People with purpose: Home is where Deb’s heart is

Posted on 11 Aug 2023

By Greg Thom, journalist, Institute of Community Directors Australia


Unison Housing community engagement place manager Deb Wilson studied economics at university but soon found a passion for helping those in need to secure a roof over their heads.

How would you describe your role at Unison Housing?

Developing and delivering on community projects and partnerships to increase opportunities for residents to participate in the life of their community.

This involves engagement with multiple stakeholders including residents, local community leaders and groups, business, government agencies, service providers and funding bodies.

How did you come to work in the not-for-profit sector?

I’ve always been interested in social justice, cultural diversity, and people from all walks of life.

When I look back as a uni student doing economics, I spent a lot of time – probably too much – organising university events and activities for our international student cohort, at a time when there wasn’t a lot of cultural exchange outside the lecture theatre.

Then post uni I became a youth worker (not economics related at all) and have never looked back.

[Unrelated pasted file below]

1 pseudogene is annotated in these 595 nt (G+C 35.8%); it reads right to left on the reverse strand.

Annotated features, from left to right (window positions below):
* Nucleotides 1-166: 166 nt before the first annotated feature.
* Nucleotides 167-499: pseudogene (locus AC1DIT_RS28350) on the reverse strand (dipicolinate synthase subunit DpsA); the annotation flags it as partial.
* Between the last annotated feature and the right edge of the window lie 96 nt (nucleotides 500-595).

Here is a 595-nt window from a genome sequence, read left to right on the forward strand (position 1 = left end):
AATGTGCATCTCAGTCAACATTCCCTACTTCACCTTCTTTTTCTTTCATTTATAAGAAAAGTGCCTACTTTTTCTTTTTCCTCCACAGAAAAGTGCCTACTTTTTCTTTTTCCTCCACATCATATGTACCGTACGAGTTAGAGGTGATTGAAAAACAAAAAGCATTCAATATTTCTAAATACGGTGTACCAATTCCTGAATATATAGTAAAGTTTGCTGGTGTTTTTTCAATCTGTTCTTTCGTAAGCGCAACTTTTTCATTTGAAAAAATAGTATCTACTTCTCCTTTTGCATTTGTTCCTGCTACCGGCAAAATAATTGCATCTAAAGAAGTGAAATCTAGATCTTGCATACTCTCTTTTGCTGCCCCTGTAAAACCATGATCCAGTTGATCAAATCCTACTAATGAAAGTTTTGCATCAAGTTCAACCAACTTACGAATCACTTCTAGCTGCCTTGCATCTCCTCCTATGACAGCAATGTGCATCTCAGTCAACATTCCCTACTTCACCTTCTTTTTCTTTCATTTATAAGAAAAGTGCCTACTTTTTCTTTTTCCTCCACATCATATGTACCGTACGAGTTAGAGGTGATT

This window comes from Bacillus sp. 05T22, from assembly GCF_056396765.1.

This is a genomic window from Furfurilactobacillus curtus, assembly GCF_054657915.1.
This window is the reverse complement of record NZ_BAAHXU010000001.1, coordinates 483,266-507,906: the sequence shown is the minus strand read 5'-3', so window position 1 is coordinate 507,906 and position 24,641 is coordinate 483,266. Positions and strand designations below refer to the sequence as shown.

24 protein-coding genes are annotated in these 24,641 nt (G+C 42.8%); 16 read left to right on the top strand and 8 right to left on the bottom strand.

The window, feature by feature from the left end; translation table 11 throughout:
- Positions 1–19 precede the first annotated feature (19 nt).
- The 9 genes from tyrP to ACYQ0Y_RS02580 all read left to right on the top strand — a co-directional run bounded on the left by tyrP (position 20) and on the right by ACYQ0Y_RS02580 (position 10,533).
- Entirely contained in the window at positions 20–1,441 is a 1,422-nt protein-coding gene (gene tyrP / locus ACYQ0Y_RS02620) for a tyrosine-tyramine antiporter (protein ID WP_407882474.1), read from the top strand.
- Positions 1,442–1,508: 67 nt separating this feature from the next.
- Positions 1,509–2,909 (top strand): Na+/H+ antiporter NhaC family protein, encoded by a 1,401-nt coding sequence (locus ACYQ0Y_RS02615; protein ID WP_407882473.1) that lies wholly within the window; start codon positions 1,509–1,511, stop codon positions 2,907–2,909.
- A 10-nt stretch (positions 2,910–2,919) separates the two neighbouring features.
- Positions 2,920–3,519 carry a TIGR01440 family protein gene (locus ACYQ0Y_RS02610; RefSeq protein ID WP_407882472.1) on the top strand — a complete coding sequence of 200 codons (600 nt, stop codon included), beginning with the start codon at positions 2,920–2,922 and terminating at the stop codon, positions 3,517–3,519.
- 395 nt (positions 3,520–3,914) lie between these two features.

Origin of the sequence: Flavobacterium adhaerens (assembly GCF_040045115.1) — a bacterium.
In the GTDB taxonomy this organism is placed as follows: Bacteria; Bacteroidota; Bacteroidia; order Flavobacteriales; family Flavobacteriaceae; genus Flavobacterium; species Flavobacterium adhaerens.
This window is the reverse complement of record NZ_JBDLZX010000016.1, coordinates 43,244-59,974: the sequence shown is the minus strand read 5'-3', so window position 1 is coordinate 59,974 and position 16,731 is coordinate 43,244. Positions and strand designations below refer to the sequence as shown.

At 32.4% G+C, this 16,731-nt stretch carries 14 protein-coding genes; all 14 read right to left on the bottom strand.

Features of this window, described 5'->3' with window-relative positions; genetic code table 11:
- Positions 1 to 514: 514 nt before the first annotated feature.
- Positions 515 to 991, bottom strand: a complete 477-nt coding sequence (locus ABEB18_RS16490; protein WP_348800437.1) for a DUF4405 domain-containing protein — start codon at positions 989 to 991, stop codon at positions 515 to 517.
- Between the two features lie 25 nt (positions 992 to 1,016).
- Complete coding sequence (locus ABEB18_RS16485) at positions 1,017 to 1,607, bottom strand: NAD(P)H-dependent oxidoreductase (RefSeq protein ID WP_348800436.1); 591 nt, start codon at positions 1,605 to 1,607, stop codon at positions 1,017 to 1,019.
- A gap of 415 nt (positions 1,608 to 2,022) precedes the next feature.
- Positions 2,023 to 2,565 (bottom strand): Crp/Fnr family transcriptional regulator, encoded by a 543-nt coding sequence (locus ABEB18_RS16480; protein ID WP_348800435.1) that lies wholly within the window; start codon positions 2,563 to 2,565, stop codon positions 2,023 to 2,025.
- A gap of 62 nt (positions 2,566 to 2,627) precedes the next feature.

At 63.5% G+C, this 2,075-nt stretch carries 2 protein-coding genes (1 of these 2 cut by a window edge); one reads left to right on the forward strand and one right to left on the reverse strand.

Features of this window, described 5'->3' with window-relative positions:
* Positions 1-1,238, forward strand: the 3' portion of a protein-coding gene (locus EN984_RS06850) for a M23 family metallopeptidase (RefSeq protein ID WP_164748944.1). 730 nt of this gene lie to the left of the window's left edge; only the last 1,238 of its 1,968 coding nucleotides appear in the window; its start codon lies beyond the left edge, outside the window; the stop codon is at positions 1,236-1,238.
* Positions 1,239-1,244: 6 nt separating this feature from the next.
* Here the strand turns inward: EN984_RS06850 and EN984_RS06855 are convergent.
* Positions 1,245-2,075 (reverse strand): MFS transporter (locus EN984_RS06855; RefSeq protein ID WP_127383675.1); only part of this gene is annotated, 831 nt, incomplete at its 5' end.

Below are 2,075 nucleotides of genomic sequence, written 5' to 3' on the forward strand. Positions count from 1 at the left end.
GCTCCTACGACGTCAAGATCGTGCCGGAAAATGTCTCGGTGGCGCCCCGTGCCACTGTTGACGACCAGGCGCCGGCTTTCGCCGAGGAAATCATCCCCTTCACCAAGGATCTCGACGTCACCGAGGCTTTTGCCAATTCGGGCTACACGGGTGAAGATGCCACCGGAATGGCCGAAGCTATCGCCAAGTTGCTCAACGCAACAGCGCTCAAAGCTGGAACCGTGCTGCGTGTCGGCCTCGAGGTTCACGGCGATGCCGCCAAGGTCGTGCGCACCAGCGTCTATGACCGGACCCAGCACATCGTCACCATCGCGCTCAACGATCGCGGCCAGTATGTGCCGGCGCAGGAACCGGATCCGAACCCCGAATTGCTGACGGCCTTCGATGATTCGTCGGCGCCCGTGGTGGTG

Deb Wilson Union Housing Award
Deb Wilson accepts the National Leading Community Engagement Practice Award for the Kensington Community Food Forest at the Australasian Housing Institute Professional Excellence Housing Awards 2019.

What drives your passion to do the work that you do?

Having impact in people’s lives, helping break down barriers, creating opportunities and bringing positive change.

The opportunity to meet and form relationships with amazing and diverse people in the local community to co-create and build great things, often from small ideas, like the former Kensington Community Festival, the award-winning Kensington Community Food Forest and more recently the Kensington Community Fresh Food Market – “locally grown”.

What’s the most pressing issue facing those you are trying to help?

Public and social housing where I work represent a high proportion of people with culturally and linguistically diverse backgrounds, people who speak a home language other than English and large families sometimes overcrowding small apartments.

In addition, there’s a large cohort of people on aged care or disability support pensions and a smaller proportion in paid work. Public and social housing often represents a pocket of social disconnection, exclusion, and economic disadvantage.

These are the most pressing issues facing the communities I support.

Deb Wilson and friends
Deb Wilson (second from left) with Nicole Marshall, Charlie Volpe and Melina Caccetta at the recent Flem Ken Rotary function.

Who do you admire the most in the not-for-profit sector?

There are many people. Those local champions that aren’t well known, sometimes invisible, doing incredible unpaid work behind the scenes for their local communities because they care – our wonderful volunteers.

In terms of those well-known, [ACTU secretary] Sally McManus is someone I always have time for: a strong advocate and brilliant communicator for workers in the not-for-profit sector, many of whom are on the minimum wage.

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